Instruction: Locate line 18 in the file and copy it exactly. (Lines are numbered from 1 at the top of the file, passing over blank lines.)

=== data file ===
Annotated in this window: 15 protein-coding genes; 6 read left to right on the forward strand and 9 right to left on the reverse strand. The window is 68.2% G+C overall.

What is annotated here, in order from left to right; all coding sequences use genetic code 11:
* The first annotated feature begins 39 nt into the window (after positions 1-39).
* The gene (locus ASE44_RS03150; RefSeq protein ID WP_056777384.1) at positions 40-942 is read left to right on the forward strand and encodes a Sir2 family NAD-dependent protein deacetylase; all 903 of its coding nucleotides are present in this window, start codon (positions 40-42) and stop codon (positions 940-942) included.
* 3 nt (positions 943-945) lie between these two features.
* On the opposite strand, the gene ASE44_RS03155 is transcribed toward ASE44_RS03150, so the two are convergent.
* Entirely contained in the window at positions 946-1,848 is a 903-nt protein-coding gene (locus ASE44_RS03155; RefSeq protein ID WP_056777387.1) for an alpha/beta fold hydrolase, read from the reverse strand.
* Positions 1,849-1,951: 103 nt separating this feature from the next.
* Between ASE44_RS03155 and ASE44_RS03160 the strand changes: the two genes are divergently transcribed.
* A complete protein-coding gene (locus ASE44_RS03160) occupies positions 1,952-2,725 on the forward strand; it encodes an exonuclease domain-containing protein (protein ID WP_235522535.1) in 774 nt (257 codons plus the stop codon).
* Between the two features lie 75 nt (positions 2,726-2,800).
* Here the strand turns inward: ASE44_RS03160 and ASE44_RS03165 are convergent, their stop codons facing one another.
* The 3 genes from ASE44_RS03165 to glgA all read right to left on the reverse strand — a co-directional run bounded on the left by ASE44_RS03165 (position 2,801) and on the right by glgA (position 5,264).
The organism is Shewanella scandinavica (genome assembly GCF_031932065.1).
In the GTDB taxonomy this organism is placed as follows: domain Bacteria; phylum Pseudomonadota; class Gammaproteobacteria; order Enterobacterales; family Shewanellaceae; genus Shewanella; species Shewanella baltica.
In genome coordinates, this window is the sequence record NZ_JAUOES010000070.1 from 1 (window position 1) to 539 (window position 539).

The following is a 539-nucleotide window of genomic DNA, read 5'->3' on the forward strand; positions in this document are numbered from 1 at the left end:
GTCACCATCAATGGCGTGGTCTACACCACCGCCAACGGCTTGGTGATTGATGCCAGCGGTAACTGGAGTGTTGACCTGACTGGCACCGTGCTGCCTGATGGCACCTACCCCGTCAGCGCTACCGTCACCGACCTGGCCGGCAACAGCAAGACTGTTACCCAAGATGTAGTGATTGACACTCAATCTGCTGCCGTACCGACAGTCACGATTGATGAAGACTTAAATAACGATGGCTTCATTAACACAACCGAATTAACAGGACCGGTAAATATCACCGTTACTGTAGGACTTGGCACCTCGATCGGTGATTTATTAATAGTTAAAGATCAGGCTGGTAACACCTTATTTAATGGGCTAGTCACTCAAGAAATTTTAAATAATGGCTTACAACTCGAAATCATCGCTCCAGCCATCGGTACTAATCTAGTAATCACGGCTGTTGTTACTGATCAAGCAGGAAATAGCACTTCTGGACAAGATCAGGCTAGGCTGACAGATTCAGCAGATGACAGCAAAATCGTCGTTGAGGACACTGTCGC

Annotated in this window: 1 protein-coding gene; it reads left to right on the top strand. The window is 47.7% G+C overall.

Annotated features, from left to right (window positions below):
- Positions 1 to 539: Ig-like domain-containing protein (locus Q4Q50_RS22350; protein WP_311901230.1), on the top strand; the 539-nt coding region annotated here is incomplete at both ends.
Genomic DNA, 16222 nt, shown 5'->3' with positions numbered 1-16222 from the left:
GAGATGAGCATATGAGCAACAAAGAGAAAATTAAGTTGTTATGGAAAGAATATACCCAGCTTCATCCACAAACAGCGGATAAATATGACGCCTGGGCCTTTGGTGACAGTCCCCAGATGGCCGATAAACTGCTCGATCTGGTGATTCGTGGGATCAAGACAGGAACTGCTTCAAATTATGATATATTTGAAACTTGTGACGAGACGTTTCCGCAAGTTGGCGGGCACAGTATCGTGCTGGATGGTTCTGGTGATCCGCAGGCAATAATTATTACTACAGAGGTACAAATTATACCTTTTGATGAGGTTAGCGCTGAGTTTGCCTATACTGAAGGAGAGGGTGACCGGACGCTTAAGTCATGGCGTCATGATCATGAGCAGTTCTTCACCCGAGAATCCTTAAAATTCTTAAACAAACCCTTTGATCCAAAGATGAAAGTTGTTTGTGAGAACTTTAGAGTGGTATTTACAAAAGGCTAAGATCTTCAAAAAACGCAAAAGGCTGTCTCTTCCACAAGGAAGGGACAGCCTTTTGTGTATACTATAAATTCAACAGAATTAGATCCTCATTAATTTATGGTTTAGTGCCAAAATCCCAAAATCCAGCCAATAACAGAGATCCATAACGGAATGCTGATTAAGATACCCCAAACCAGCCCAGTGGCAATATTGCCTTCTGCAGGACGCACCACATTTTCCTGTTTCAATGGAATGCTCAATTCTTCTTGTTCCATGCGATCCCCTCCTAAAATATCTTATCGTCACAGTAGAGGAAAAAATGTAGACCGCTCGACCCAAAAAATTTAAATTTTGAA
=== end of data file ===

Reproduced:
GTCACCATCAATGGCGTGGTCTACACCACCGCCAACGGCTTGGTGATTGATGCCAGCGGTAACTGGAGTGTTGACCTGACTGGCACCGTGCTGCCTGATGGCACCTACCCCGTCAGCGCTACCGTCACCGACCTGGCCGGCAACAGCAAGACTGTTACCCAAGATGTAGTGATTGACACTCAATCTGCTGCCGTACCGACAGTCACGATTGATGAAGACTTAAATAACGATGGCTTCATTAACACAACCGAATTAACAGGACCGGTAAATATCACCGTTACTGTAGGACTTGGCACCTCGATCGGTGATTTATTAATAGTTAAAGATCAGGCTGGTAACACCTTATTTAATGGGCTAGTCACTCAAGAAATTTTAAATAATGGCTTACAACTCGAAATCATCGCTCCAGCCATCGGTACTAATCTAGTAATCACGGCTGTTGTTACTGATCAAGCAGGAAATAGCACTTCTGGACAAGATCAGGCTAGGCTGACAGATTCAGCAGATGACAGCAAAATCGTCGTTGAGGACACTGTCGC